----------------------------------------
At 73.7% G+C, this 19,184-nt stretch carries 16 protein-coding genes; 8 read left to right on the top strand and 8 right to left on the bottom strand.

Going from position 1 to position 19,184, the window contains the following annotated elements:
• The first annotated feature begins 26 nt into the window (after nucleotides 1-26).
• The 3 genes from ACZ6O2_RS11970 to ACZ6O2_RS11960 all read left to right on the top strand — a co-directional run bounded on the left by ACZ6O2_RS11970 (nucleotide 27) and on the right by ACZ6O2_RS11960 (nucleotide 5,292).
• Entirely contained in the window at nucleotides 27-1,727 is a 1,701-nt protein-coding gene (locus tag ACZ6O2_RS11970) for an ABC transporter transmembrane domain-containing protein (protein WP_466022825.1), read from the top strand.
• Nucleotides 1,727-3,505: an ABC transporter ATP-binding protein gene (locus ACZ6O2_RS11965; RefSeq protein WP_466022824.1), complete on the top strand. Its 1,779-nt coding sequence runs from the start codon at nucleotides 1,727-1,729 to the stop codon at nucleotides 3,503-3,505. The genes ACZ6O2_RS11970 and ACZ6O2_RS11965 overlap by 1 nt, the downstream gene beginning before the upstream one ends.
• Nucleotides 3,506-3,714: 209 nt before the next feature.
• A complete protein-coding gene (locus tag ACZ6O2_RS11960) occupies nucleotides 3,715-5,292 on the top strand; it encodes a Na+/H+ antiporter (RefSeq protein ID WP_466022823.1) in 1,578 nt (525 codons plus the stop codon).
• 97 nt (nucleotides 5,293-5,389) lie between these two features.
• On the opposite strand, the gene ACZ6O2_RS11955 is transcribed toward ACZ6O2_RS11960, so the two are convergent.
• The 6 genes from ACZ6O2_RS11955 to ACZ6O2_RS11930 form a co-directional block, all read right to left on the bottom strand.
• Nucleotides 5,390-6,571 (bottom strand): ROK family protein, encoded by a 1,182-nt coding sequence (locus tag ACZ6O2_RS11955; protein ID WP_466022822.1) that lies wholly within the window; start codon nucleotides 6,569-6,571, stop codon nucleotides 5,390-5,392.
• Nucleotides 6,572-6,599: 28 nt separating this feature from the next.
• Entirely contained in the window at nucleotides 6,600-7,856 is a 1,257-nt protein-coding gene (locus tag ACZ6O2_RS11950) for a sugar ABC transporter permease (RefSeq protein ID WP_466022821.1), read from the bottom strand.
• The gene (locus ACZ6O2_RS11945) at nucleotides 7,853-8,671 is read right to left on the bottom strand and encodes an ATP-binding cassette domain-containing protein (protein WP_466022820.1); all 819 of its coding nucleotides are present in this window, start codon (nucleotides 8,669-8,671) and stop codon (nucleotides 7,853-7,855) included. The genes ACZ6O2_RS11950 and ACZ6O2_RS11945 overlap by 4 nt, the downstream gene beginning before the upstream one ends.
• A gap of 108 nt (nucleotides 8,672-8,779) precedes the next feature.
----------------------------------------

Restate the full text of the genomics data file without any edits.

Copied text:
At 73.7% G+C, this 19,184-nt stretch carries 16 protein-coding genes; 8 read left to right on the top strand and 8 right to left on the bottom strand.

Going from position 1 to position 19,184, the window contains the following annotated elements:
• The first annotated feature begins 26 nt into the window (after nucleotides 1-26).
• The 3 genes from ACZ6O2_RS11970 to ACZ6O2_RS11960 all read left to right on the top strand — a co-directional run bounded on the left by ACZ6O2_RS11970 (nucleotide 27) and on the right by ACZ6O2_RS11960 (nucleotide 5,292).
• Entirely contained in the window at nucleotides 27-1,727 is a 1,701-nt protein-coding gene (locus tag ACZ6O2_RS11970) for an ABC transporter transmembrane domain-containing protein (protein WP_466022825.1), read from the top strand.
• Nucleotides 1,727-3,505: an ABC transporter ATP-binding protein gene (locus ACZ6O2_RS11965; RefSeq protein WP_466022824.1), complete on the top strand. Its 1,779-nt coding sequence runs from the start codon at nucleotides 1,727-1,729 to the stop codon at nucleotides 3,503-3,505. The genes ACZ6O2_RS11970 and ACZ6O2_RS11965 overlap by 1 nt, the downstream gene beginning before the upstream one ends.
• Nucleotides 3,506-3,714: 209 nt before the next feature.
• A complete protein-coding gene (locus tag ACZ6O2_RS11960) occupies nucleotides 3,715-5,292 on the top strand; it encodes a Na+/H+ antiporter (RefSeq protein ID WP_466022823.1) in 1,578 nt (525 codons plus the stop codon).
• 97 nt (nucleotides 5,293-5,389) lie between these two features.
• On the opposite strand, the gene ACZ6O2_RS11955 is transcribed toward ACZ6O2_RS11960, so the two are convergent.
• The 6 genes from ACZ6O2_RS11955 to ACZ6O2_RS11930 form a co-directional block, all read right to left on the bottom strand.
• Nucleotides 5,390-6,571 (bottom strand): ROK family protein, encoded by a 1,182-nt coding sequence (locus tag ACZ6O2_RS11955; protein ID WP_466022822.1) that lies wholly within the window; start codon nucleotides 6,569-6,571, stop codon nucleotides 5,390-5,392.
• Nucleotides 6,572-6,599: 28 nt separating this feature from the next.
• Entirely contained in the window at nucleotides 6,600-7,856 is a 1,257-nt protein-coding gene (locus tag ACZ6O2_RS11950) for a sugar ABC transporter permease (RefSeq protein ID WP_466022821.1), read from the bottom strand.
• The gene (locus ACZ6O2_RS11945) at nucleotides 7,853-8,671 is read right to left on the bottom strand and encodes an ATP-binding cassette domain-containing protein (protein WP_466022820.1); all 819 of its coding nucleotides are present in this window, start codon (nucleotides 8,669-8,671) and stop codon (nucleotides 7,853-7,855) included. The genes ACZ6O2_RS11950 and ACZ6O2_RS11945 overlap by 4 nt, the downstream gene beginning before the upstream one ends.
• A gap of 108 nt (nucleotides 8,672-8,779) precedes the next feature.